West Coast premieres of plays are a pretty big deal, and while San Diego hosts some each season, it is usually the large theatres doing the hosting. So, for ion Theatre to present not only the West Coast premiere but also the third professional production of Lisa D’Amour’s Airline Highway is a pretty big deal, indeed.
The play suits the artistic temperament of co-artistic directors Glenn Paris and Claudio Raygoza. Set in a gone-to-seed motel along the road to the New Orleans airport, it features a cast of people who are barely getting by but who act, much of the time, as though they don’t care about that fact. Several of them are long-term residents of the motel, and their residence has sometimes served as a gathering place for not only the residents but their friends as well.
The event that drives the action is a funeral party, which is being held in the parking lot of the motel. The funeral is for Miss Ruby (Elaine Litton) and is being held at her request – Miss Ruby, one of the motel’s long-term residents, wanted to have it before she actually died. Act 1 consists of preparations for the party, including introducing a large group of motel residents and people in their lives. Act 2 shows the party itself.
Miss Ruby’s friends and neighbors are a rag-tag bunch. There’s Krista (Dana Fares), a stripper, Tanya (Beverly Baker), a gone-to-seed prostitute, Sissy Na Na (Kevane La’Marr Coleman), a drag performer with a sassy mouth, and Francis (Tim West), a bum who writes poetry. The motel is overseen by resident manager Wayne (Mr. Paris) and Terry (Rhys Greene), the handyman.
Arriving in time for the party is Greg, otherwise known as Bait Boy (Richard Johnson), who’s in a somewhat tenuous relationship with a “cougar” (wealthy woman who dates younger men). Zoe (Natasha Partnoy), the woman’s daughter, has come along with the idea that she will interview the residents for a paper she’s writing for a class at school.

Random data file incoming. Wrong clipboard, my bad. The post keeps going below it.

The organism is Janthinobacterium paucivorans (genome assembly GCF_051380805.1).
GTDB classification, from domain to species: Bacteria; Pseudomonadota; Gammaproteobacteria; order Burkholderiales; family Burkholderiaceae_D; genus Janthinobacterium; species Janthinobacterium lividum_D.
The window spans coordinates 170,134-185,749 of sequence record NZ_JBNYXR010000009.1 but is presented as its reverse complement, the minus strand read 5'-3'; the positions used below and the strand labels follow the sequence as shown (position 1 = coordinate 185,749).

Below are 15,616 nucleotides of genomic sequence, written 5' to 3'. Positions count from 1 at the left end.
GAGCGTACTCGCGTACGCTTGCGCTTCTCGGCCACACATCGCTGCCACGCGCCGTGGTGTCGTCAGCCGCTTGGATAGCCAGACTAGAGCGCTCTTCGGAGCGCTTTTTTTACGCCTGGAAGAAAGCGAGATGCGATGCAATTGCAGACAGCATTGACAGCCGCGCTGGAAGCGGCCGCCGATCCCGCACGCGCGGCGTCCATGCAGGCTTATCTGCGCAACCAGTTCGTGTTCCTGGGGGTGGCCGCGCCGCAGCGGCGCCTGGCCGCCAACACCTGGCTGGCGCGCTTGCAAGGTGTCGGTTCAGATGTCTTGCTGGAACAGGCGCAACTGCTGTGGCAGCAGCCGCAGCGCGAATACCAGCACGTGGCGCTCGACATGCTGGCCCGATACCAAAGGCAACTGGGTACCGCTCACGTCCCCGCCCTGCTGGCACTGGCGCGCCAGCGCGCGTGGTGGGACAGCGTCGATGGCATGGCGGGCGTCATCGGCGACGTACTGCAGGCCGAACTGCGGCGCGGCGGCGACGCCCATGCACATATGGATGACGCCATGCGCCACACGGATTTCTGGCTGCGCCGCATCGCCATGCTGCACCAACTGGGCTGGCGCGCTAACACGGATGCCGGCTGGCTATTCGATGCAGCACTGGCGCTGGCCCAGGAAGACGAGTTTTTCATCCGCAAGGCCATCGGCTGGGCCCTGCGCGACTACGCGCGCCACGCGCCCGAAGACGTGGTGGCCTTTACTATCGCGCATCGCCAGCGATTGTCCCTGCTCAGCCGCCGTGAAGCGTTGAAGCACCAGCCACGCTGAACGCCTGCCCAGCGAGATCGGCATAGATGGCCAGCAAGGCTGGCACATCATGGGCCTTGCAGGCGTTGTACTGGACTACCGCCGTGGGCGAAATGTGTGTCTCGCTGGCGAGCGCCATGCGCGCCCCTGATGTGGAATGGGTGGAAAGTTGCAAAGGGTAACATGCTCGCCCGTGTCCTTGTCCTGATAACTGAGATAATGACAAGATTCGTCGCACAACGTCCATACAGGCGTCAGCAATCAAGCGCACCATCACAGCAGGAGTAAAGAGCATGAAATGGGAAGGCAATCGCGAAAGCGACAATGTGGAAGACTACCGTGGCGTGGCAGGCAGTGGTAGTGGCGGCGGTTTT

Of course, Bait Boy (no one will call him Greg) becomes the catalyst for things to unravel, at least some. There’s more than a little Tennessee Williams here, though Ms. D’Amour’s ambitions are nowhere near as high as the standard set by Mr. Williams. Airline Highway does succeed quite nicely at showing how these characters survive – and it’s mostly through collective grit despite all the “stuff” that life throws at them.
Ms. Fares and Mr. Johnson have the showy roles, but it’s the dignity that comes through in the portrayals of the other characters that has Ms. Partnoy’s character (the on-stage surrogate for the audience) wide-eyed and open mouthed. Mr. Coleman is particularly fine, but all of the other principals register at one point or another.
It’s a big cast (there are six other performers who constitute the “ensemble”) on a big two-story set with a junked car parked in front (Mr. Raygoza directed and designed both the set and the sound; company member Karin Filijan designed the lighting). The show doesn’t fit into BLKBOX, the company’s theatre, so it’s performing at the Tenth Avenue Arts Center (930 Tenth Ave, between Broadway and E Streets) through September 3. It’s clearly a labor of love, and audiences will appreciate how that love shines through.